An Obama initiative to create a tech startup inside government routinely violated security procedures, skirted requirements, played fast and loose with personal information and communicated using personal emails, according to a savage watchdog report released Tuesday.
Program officials, however, say the inspector general is confusing “box checking” with security.
The General Services Administration’s 18F program did not seek official approval for 100 out of the 116 software tools it was using and lacked proper authorization for at least 18 information technology systems, according to the review by GSA’s inspector general.
The unapproved software included the data sharing tool Hackpad, the website monitoring tool Pingdom and the Twitter dashboard Hootsuite. The startup office also entered into $24.8 million worth of contracts without the go-ahead from GSA’s chief information officer, the IG said.
In each case, 18F had its own authorization procedures in place, which the inspector general says do not pass muster.
The report highlights a conflict throughout the Obama administration between the Silicon Valley startup culture that Obama officials tried to infuse into government technology offices and the often arcane and rule-bound strictures of legacy government technology.
18F staffers are mostly nongovernment technologists recruited into federal service who are accustomed to working in faster-paced environments and with the innovation pressure of the private sector.
An 18F staffer who requested anonymity to discuss the report freely told Nextgov the inspector general had not uncovered any genuine security vulnerabilities in 18F systems or processes, only failures to strictly adhere to government procedures.
“It’s important to make the distinction between compliance and security,” the staffer said. “This report has nothing to do with security and a tremendous amount to do with compliance.”
In particular, the inspector general’s office did not assess the quality of an internal 18F procedure to vet low-risk software and technology tools for security vulnerabilities, the staffer noted. It simply attacked the agency for “circumventing” the standard authorization procedures from GSA’s chief information security officer.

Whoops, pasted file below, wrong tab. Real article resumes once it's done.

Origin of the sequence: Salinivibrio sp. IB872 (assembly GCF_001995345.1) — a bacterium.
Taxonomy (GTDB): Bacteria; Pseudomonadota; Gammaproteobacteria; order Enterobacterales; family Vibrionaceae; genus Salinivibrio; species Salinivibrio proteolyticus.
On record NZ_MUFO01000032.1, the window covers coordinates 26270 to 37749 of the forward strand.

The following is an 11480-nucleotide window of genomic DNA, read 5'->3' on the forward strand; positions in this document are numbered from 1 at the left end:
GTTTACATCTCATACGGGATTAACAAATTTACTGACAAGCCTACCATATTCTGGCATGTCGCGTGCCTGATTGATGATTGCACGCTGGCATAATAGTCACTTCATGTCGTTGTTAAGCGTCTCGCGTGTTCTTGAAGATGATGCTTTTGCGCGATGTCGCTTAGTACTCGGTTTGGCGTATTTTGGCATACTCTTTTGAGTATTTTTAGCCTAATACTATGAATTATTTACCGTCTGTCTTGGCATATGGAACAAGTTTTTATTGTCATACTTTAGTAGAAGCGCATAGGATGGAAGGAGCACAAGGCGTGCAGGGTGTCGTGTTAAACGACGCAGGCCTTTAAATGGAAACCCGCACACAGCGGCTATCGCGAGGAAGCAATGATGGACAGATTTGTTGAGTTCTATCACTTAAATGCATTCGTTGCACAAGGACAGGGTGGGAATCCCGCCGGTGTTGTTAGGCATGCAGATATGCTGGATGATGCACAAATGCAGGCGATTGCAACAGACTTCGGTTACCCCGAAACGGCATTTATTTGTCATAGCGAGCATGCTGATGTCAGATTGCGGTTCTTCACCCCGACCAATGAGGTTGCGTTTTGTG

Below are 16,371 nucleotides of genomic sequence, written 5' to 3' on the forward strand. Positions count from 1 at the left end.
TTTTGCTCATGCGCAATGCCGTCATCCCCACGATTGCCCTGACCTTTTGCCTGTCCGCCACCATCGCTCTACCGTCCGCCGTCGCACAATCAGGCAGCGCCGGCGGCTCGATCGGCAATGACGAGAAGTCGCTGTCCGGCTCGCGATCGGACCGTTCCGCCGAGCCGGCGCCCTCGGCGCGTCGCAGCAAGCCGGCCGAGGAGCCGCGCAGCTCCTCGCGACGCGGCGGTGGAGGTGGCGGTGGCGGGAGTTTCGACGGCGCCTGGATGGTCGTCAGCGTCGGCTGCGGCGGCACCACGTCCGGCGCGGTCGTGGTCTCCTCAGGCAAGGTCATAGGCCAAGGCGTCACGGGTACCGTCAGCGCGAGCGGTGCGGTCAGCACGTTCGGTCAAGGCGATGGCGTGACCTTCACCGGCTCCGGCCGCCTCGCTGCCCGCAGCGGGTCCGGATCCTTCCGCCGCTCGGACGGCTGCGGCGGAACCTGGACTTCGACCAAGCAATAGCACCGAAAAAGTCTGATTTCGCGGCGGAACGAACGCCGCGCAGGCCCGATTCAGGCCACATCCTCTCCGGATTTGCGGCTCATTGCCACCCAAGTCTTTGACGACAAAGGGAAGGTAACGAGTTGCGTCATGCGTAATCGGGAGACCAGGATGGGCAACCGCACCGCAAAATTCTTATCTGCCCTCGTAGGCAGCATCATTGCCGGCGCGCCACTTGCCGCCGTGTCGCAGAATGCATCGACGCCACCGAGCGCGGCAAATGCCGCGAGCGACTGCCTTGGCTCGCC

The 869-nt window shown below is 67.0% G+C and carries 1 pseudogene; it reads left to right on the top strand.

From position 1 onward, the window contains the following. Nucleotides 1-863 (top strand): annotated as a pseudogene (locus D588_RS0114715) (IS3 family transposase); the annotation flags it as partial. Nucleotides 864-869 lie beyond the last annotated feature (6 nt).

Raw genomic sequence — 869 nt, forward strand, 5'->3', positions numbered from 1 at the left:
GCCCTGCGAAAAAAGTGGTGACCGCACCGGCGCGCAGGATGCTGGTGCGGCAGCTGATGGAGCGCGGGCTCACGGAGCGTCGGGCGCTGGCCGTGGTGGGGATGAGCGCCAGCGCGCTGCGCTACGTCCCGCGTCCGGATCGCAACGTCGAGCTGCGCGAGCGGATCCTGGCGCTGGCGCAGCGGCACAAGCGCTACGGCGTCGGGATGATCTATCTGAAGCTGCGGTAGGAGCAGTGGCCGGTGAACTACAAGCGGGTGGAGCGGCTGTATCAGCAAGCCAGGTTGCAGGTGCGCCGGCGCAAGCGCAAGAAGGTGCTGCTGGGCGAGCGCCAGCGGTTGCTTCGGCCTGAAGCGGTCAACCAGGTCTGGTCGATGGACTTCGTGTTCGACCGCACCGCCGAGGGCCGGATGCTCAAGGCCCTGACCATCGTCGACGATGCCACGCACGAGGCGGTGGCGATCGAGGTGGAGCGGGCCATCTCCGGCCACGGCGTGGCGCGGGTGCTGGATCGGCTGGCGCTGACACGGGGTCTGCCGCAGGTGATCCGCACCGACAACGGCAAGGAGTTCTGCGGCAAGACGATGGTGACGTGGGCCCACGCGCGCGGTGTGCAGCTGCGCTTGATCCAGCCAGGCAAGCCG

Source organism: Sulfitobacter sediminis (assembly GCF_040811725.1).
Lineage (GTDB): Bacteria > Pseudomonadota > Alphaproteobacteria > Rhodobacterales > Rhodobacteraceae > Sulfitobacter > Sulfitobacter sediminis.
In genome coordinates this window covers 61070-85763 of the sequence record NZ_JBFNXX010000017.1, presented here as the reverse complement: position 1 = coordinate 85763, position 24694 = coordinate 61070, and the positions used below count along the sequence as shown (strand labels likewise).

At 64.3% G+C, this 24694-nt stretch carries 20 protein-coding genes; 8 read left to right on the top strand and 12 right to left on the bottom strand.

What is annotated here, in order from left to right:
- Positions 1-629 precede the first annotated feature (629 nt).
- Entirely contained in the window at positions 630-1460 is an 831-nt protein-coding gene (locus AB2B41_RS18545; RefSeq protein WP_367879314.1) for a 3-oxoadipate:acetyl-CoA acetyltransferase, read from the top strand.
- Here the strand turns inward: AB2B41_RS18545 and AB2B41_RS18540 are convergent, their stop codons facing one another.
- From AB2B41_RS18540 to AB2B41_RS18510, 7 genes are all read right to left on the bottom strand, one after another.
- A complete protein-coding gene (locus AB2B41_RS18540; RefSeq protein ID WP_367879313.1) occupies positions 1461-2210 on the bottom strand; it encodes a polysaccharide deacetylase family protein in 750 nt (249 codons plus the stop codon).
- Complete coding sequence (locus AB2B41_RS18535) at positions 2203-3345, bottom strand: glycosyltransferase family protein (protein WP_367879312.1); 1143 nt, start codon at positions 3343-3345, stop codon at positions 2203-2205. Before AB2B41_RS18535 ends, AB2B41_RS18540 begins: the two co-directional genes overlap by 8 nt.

“This is literally 18F’s job,” the staffer said. “To be the first through the door, take all the arrows and move the horizon of risk tolerance out a little bit more in a data-driven and responsible way.”
The staffer criticized government IG offices for having a box-checking mentality and lacking technological or security expertise.
“18F’s actual security has been exemplary, even if its ‘checkbox-ing’ has not,” the organization’s Co-founder and former Executive Director Aaron Snow told Nextgov by email.
“In my opinion, the additional policy steps have slowed 18F down and cost taxpayers more money without significantly improving the actual security of any systems,” said Snow, now a senior adviser at GSA’s Technology Transformation Service, adding that, in government, “checking compliance boxes is often conflated with actual security [and] the more any agency is forced to focus on the former as opposed to the latter, the slower [its] progress will be across the board.”
The IG report quotes GSA’s IT director of security engineering, a position outside of 18F, stating that “18F has highly skilled developers who are confident that they write code and develop products without any security vulnerabilities.” However,” the report notes, “developers can still write bad code and that is why processes like the GSA IT [authority to operate] process are important.”
President Donald Trump’s team appears inclined to continue the 18F program, which Obama launched in the wake of the disastrous HealthCare.gov rollout, but has not formally endorsed it.
Unlike the Presidential Innovation Fellows program, which brings technologists into government for short-term rotations and which was an early forerunner of both 18F and its cousin the U.S. Digital Service, 18F has not been codified by legislation.
The broad inspector general’s review was prompted by an earlier report that 18F staff could have exposed sensitive information using the workplace communication tool Slack.
Leaders at 18F published a blog post in the wake of that report attributing the vulnerability to a configuration error and stating that, to the best of their knowledge, no personally identifiable information was actually shared inappropriately.
A fuller review by GSA’s IT team found that personal information was, in fact, exposed to unauthorized users, but 18F has not updated the blog post, Tuesday’s report notes.
The IG also describes 27 personal email accounts that 18F staff used to send work-related emails without copying government accounts as required by federal records laws.
“The work-related emails sent from these 27 accounts included information such as ongoing project details, a draft letter to congressional legislators, 18F involvement with upcoming speaking events and conferences, account login information, documents related to official travel, issues with payments to an 18F vendor, and employee separations,” the report states.
18F just learned of the email issue last week and is investigating it, the staffer who requested anonymity said.
“We take this finding extremely seriously and we’re investigating it as quickly as possible,” the staffer said.
The report offers six recommendations, all of which GSA management agreed to pursue.
A request for comment sent to 18F’s inquiry email was forwarded to the GSA press office, which did not immediately respond.